Mowing frequency is the second rule to keeping your lawn in top condition. Lawns grow at very different rates from season to season. Turf produces much more top growth during the spring and early fall, and your mowing schedule should match the growth of your lawn. During periods of heavy growth, once a week may not be enough, while every ten days might be fine during the summer for lawns without regular irrigation.  On high Maintenance lawns, with regular irrigation and fertilization schedules we recommend a 5 day mowing cycle. 

The key to mowing frequency is to never remove more than 1/3 of the total blade height in a single mowing.  

A Sharp Blade = A Sharper Looking Lawn  

We receive calls every year about lawns that look brown even after periods of rain and cooler  weather. In almost every case, this is the result of a dull mower blade shredding the tips of the grass.  When a blade is dull, it rips the turf instead of cutting cleanly. The ripped tips then bleach out and turn  
brown, giving the whole lawn a tan or brown cast. Having the blade sharpened and balanced once per  year is usually not enough especially on larger properties. You should touch up your blade edge with a  file or have it sharpened 2 to 3 times per year.  Always follow your mower manufactures blade changing instruction! 

Remember, always ensure the machine is shut off and disconnect the spark plug anytime you put your hands into the blade area.  

By following these easy rules, you'll always keep your lawn on the cutting edge.  

Points to remember:  

  • Mow the turf high. Set the mower on one of the highest settings. Never remove more than 1/3 of the blade height at a time.  
  • Mow more often during periods of heavy growth.  
  • Leave the clippings on the lawn under normal conditions.
  • Keep the blade sharp for a clean cut.  
  • Never handle the blade without disconnecting the spark plug wire first.  

  Related Topics FAQ INDEX


We offer Weekly & Bi Weekly Mowing Programs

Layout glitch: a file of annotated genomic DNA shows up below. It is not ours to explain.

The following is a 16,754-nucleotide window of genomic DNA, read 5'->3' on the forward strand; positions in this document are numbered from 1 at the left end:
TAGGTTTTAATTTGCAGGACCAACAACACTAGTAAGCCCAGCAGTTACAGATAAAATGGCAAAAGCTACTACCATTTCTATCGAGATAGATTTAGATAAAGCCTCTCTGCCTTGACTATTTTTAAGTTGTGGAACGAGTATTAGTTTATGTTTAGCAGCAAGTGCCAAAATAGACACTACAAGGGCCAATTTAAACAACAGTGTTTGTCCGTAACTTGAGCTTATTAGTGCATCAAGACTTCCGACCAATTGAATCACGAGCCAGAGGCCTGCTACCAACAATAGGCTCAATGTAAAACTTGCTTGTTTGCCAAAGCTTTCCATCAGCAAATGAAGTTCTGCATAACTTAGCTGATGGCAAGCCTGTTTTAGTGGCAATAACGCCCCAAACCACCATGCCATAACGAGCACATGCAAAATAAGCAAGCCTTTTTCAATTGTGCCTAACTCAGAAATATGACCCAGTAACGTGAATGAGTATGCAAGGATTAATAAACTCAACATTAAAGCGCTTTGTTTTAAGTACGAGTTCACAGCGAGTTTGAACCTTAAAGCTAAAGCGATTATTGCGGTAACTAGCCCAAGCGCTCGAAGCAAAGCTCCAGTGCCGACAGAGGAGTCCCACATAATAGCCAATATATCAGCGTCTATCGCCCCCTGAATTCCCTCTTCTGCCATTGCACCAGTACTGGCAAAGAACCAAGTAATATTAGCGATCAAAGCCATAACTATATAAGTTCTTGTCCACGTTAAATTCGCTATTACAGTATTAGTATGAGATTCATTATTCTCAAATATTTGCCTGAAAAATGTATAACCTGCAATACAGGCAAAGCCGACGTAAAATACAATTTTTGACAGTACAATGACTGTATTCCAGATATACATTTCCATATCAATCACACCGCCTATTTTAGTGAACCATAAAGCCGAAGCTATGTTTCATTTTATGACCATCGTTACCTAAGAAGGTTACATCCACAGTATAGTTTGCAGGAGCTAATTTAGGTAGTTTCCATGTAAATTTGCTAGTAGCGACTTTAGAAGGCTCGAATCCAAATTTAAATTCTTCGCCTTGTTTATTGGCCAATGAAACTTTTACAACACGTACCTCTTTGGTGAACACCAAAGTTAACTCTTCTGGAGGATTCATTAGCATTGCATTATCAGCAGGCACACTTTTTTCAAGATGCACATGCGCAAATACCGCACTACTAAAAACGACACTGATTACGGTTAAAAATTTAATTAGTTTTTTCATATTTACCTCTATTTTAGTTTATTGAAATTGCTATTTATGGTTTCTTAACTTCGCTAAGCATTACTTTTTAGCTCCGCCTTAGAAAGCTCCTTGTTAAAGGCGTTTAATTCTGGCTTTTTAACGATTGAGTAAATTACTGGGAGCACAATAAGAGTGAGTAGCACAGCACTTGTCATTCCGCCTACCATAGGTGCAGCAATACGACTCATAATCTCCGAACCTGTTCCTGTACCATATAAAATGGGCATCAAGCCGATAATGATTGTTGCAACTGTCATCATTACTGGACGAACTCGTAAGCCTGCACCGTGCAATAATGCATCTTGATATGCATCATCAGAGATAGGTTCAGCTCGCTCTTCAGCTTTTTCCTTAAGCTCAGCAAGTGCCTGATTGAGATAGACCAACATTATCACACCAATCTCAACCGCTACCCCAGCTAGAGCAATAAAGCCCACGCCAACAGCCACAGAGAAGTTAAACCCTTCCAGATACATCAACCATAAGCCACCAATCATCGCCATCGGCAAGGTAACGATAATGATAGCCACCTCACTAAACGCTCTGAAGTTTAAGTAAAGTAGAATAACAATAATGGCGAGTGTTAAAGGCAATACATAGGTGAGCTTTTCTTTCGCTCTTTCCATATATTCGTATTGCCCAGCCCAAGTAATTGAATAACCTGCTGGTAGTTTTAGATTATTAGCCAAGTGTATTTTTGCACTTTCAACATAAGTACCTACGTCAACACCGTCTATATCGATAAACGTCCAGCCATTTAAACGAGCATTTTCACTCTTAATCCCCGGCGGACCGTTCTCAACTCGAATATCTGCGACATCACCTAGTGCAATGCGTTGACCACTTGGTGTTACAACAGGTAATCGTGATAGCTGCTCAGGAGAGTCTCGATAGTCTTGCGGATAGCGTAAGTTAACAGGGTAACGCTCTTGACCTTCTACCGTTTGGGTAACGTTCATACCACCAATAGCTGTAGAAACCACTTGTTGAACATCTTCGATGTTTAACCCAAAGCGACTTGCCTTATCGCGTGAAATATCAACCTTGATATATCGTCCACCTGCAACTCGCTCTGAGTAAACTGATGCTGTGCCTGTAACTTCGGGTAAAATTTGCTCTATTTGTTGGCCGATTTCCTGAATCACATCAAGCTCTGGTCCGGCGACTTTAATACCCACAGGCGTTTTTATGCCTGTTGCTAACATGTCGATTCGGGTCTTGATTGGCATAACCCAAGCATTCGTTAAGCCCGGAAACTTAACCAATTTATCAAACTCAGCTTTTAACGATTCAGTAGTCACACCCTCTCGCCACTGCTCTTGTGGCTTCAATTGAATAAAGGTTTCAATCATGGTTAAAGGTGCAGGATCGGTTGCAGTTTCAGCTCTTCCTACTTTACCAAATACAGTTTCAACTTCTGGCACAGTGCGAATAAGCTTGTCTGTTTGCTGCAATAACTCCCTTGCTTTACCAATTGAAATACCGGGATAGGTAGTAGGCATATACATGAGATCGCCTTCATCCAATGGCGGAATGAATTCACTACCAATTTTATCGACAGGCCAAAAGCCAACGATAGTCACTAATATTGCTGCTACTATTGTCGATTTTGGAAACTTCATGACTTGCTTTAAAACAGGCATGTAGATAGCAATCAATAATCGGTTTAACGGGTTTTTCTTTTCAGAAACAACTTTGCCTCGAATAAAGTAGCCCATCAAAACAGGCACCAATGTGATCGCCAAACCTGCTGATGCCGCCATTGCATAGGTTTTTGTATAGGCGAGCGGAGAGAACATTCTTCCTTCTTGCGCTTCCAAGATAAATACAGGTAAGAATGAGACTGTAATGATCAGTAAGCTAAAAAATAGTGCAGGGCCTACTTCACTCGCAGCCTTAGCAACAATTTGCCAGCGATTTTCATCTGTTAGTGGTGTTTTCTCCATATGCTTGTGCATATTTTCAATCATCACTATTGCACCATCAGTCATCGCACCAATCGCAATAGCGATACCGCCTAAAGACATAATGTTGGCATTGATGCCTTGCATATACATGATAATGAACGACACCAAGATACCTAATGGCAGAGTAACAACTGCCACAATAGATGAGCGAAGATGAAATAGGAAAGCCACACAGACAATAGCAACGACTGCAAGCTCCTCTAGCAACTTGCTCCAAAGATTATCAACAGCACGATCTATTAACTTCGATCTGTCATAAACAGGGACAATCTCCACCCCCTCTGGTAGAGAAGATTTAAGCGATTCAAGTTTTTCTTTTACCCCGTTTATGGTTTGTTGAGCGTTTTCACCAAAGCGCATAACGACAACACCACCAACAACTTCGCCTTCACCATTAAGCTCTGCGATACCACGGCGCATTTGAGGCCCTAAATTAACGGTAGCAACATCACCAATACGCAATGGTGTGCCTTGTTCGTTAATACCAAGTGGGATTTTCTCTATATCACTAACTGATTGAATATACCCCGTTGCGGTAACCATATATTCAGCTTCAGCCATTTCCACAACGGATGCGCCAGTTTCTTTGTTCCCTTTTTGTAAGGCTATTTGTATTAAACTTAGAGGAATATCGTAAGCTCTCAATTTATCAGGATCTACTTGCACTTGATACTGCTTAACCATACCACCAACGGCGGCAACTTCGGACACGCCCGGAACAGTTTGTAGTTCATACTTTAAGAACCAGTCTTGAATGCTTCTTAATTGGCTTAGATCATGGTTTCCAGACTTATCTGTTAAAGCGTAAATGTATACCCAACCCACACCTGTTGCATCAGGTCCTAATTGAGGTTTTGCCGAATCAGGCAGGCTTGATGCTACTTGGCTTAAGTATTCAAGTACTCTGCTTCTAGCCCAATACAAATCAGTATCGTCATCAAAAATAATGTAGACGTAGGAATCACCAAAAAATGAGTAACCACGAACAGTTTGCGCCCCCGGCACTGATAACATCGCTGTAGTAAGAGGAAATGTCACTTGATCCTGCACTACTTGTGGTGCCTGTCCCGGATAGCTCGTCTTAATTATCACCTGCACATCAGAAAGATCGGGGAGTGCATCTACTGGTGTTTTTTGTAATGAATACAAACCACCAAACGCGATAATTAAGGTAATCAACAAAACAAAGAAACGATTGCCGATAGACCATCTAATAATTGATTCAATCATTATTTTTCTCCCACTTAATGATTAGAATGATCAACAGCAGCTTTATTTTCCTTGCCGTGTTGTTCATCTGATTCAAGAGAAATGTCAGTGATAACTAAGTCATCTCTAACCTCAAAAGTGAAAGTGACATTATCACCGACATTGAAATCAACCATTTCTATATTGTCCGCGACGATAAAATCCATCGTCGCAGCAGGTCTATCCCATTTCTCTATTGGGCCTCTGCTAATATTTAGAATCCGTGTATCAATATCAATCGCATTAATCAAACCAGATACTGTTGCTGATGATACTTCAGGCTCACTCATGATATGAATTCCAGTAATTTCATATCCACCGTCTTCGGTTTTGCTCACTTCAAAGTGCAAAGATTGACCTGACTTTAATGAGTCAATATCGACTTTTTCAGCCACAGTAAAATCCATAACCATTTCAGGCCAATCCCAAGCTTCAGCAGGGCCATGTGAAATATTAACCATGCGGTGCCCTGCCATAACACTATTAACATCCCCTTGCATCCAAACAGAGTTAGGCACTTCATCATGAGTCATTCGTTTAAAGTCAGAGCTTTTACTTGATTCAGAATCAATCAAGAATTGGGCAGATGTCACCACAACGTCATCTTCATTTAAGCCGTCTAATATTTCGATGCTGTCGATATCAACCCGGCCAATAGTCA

$29.95* up to 7,000 sq. ft turf area  
  Add $1.50 for each additional 1000 sq. ft up to 20,000 sg ft  
  Add $1.39 for each additional 1000 sq. ft thereafter.  

*This rate schedule is only a guide, real -life conditions will be a factor in your actual mowing fee.   

We Are Accepting Bid Requests For The 2004-05 seasons on mowing - and snow services

Click Here For This Seasons Offerings

Call for free estimate 612-588-1800  
Send info by E-Mail to  Submit Information  

Our Mowing & Trimming Service Will Include:  

Upon arrival each week, we will police site, remove and dispose of any foreign debris found in the turf area.
Use of equipment is to be done so as to prevent scalping of turf areas and damage to landscape plantings.
Equipment blades are kept sharp, so as to avoid ripping or tearing blades of grass
Spring season mowing is done at a height of approximately 2.5".  Summer mowing is done at a height of approximately 3.0"  Fall mowing is done at a height of approximately 2.5" with the final cut at 2.0"
With each mowing, we will trim the grass adjacent to buildings, steps, decks, fences, trees, shrubs, plantings, light poles, and any other protrusions so as to prevent damage to these items while providing the same cut height as the adjacent mowed grass
We will sweep or power blow all walkways, patios, steps, and walkways after each mowing.


If you ever have any questions  
about mowing,  Give Us a Call